Belle is considered one of the “good”, but still problematic princesses in the Disney collection. On the one hand, she loves to read and is unafraid of being different from those around her. On the other hand, her story seems to teach a rather dangerous narrative of love being able to change a man from fierce monster to loving husband. The idea that a good woman’s love can make a man a better person can lead to women getting into and staying too long in bad relationships—I do not know how common this is. I only know that I’ve seen it happen within my own family.
I don’t, however, think that is what Belle is meant to be teaching. Disney’s Belle has not one, but two beasts—The Beast and Gaston—neither of whom Belle saves.
Belle’s love may have ended the curse, but it did not ‘save’ the Beast. The Beast, like Belle, saved himself.
Is he gone? Can you imagine, he asked me to marry him!
Me, the wife of that boorish, brainless…
“Madame Gaston”— can’t you just see it?
“Madame Gaston”— his “little wife”.
Why didn’t Belle agree to marry Gaston?
On face, Gaston and the Beast are not the different. The main difference, at the start of the film, is that the Beast was punished for his arrogance, while Gaston is praised for his. The Beast and Gaston both also initially need Belle for their own purposes. Gaston requires the most beautiful woman in town as his wife to remain at the peak of the social pyramid. The Beast requires a captive female (captive only so that she is near him long enough to fall in love) to break his curse. In neither case do they require Belle for herself. They only need someone like her, so they try to trap her. Gaston pulls together a speedy wedding, leveraging peer pressure. The Beast trades for her father’s safety.
Neither man is a very likely prospect for proud and independent Belle. So why does the Beast end up the better choice? Why couldn’t her love have transformed Gaston just as deeply?
There’s something sweet
And almost kind
But he was mean
And he was course
And now he’s dear
And so unsure
I wonder why I didn’t see it there before
The first major difference between Gaston and the Beast is how they react to Belle-the-person. Belle does not back down from nor make allowances for either man. When she challenges them (refusing Gaston’s suit, shouting back after the wolf attack), Gaston responds by need to control or posses her; the Beast responds with growing respect for her. This grows into the defining difference between the two.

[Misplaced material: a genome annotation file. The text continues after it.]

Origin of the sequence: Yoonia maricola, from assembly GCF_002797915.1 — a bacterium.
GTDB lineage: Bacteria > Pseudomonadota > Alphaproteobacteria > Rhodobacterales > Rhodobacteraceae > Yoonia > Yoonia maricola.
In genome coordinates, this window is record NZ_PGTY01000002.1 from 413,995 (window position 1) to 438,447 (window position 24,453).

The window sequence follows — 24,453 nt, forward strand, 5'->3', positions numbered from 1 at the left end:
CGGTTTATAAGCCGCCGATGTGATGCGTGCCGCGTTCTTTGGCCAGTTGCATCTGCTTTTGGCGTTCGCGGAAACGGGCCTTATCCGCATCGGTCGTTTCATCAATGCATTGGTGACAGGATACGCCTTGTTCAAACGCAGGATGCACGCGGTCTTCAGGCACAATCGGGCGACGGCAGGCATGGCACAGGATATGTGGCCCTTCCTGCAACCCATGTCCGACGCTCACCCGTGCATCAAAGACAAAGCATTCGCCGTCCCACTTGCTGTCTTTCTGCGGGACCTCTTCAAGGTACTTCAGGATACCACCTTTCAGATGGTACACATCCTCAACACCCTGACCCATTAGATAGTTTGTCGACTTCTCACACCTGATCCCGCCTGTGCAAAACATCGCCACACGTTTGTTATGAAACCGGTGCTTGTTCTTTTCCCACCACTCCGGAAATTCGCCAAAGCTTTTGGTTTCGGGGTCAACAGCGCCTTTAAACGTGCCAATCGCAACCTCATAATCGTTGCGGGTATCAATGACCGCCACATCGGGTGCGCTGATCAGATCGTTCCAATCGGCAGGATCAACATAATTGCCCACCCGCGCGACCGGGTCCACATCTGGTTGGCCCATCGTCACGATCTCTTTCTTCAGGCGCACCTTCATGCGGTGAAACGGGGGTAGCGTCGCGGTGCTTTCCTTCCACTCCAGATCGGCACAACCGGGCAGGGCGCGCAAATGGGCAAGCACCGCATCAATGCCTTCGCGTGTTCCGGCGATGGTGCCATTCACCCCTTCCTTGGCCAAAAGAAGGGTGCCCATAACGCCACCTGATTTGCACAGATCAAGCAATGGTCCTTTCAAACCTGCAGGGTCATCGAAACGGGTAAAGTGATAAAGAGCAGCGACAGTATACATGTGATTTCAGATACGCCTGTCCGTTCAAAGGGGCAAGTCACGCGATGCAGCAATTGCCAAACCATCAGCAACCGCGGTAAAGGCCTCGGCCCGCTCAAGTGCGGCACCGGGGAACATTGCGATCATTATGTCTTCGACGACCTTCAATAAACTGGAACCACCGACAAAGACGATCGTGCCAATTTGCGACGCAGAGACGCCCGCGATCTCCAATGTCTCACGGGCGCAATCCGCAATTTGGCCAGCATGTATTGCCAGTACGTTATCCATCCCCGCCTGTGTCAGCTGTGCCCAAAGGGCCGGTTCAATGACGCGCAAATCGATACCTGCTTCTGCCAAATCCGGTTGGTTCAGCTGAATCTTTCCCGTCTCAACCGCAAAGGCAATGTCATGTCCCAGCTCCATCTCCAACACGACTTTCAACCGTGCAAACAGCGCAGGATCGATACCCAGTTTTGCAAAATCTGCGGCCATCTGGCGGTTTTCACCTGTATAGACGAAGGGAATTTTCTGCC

Gaston cannot acknowledge the needs or desires of anyone outside of his own person. He is the center of his universe. When Belle refuses him, she challenges his self-worth and entire reason for being. Her refusal is an attack, so he counterattacks. The problem with Gaston is not just his arrogance or his initial treatment of Belle, but rather his utter refusal to change or at all consider Belle’s own desires.
No one can change another person, except the person him or herself. Someone can inspire change, but ultimately, if the change is to be more than superficial, more than temporary, the person must decide to change on their own.
(For a bit more on this idea, I direct you to this review of Mansfield Park, the inspiration for this post)
If he could learn to love another, and earn her love in return by the time the last petal fell, then the spell would be broken.
Even the Beast’s curse did not demand certain changes of him. The curse required that he (a) learned to love someone, and (b) was loved back. Interestingly (in a Penelope sort of way), the curse does not demand romantic love. The problem is not the lack of a good woman (or man) in his life, but rather his selfishness, his tendency to see people as means to his personal happiness rather than as autonomous entities worthy of respect.
Secondly, and tying back into the point above, the curse does not tell him how to accomplish any of this. It does not say ‘be nice, considerate of others, etc etc etc’ nor does the curse ensure he’ll develop these qualities (the Beast went many years without doing so, judging by his behavior at the start of the film and the fear among his servants). He is not magically compelled or guided. He has no compass telling him how to behave. If he wants to break the curse, he has to want to change on his own.
Yes, Belle inspires the change. However, she provided a similar moment of inspiration for Gaston. The difference is that the Beast chose to see her differently, chose to adjust his paradigm and actions, chose to grow as a person—and Gaston did not.
When the Beast let Belle go to her father, he had already saved himself. His form was still beastly, but his mind and heart were not. He respected (and, yes, loved) Belle enough to consider her wants and desires as equal to, if not ahead of his own. Gaston, however, continued to regard Belle as a means to his own happiness and goals.
Belle’s kiss at the end of the film only restores the Beast’s body. Her love only broke the curse; it did not suddenly make the Beast a better man.
So, the moral isn’t that love makes people better, but that a good, even transformative relationship requires a foundation of respect.
Belle does not teach us that we should try to change the people around us or that we are responsible for the actions of our loved ones. Instead, Belle teaches that we should not make excuses for others’ behaviors and that we shouldn’t allow social pressures to compromise our own desires. At the same, her story teaches that we must respect others and their desires. She teaches that we should only accept relationships in which we are respected, which seems like a rather good lesson to me.
Just a little respect: Belle, the Beast, and Gaston